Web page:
Crimes within the US are divided into two types depending on how serious they are. The more serious crimes are called felonies, while those considered to be less serious are known as misdemeanors. Even though misdemeanors are less serious than felonies, they can still be quite a serious charge. There are three specific classes of misdemeanors.
The least serious of these is called a petty misdemeanor. This class of misdemeanor typically only carries with it a simple 6 month or less sentence and a fine of no more than $500. The next type of misdemeanor is an ordinary misdemeanor which carries with it jail sentences of up to a year or longer and fines greater than $500. The most serious class of misdemeanor is the gross misdemeanor. It carries an even longer sentence and potentially greater fine. In some states, gross misdemeanors are closer to felonies than an ordinary misdemeanor. In fact, some define it specifically as “any crime that is not a felony or a misdemeanor.”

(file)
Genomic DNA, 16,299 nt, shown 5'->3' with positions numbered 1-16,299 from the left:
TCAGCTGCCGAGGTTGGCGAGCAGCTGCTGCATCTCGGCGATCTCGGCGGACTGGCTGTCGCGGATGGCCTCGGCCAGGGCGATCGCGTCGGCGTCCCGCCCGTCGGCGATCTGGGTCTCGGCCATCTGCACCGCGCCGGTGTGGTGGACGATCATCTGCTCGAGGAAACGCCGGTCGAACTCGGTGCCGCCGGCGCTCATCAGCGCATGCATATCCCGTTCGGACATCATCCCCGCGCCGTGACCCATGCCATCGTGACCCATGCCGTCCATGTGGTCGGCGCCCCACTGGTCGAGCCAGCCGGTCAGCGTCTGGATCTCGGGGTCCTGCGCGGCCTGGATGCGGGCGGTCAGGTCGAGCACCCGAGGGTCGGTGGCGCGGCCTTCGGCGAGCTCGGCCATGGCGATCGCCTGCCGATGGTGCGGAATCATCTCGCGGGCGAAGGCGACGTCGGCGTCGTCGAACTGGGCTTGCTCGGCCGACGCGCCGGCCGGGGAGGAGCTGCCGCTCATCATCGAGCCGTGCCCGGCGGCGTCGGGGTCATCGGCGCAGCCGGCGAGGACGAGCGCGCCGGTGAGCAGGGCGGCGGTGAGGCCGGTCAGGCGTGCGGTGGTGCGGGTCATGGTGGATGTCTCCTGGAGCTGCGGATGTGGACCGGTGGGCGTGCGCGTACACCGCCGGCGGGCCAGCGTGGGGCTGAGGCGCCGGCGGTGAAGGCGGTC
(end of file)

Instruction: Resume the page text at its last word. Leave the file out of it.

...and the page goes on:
In such cases, the legal language here is intended to give a judge leeway when sentencing so that they may, for example, assess a fine that is typical of a misdemeanor while still requiring a jail sentence that would match a felony offense.
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